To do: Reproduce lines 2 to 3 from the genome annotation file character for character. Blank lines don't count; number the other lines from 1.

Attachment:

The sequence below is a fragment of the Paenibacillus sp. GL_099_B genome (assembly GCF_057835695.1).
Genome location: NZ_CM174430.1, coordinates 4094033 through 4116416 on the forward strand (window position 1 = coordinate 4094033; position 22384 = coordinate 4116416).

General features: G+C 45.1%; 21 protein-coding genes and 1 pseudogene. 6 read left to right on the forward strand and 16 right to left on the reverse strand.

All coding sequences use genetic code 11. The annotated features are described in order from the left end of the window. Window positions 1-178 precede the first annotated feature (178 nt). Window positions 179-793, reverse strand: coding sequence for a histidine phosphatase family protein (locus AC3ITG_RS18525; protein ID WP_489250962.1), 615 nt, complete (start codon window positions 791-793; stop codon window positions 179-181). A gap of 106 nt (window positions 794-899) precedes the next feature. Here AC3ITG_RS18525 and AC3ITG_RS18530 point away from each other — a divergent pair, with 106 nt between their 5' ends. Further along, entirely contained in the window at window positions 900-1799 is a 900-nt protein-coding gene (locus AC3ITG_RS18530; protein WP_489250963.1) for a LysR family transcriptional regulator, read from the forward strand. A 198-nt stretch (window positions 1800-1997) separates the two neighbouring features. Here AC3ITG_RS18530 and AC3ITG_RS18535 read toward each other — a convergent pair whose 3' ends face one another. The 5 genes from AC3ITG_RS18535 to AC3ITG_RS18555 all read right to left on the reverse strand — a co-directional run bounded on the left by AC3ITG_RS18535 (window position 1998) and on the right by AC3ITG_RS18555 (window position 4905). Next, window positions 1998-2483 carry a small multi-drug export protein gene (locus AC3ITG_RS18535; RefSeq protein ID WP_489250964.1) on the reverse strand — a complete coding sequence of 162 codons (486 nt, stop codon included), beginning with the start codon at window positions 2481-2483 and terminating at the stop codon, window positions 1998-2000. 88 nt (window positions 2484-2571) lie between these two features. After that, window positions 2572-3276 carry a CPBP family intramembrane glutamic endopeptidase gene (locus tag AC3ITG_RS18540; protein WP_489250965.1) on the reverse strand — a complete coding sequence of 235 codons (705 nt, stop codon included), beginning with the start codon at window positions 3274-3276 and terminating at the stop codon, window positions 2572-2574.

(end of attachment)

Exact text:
Genome location: NZ_CM174430.1, coordinates 4094033 through 4116416 on the forward strand (window position 1 = coordinate 4094033; position 22384 = coordinate 4116416).

General features: G+C 45.1%; 21 protein-coding genes and 1 pseudogene. 6 read left to right on the forward strand and 16 right to left on the reverse strand.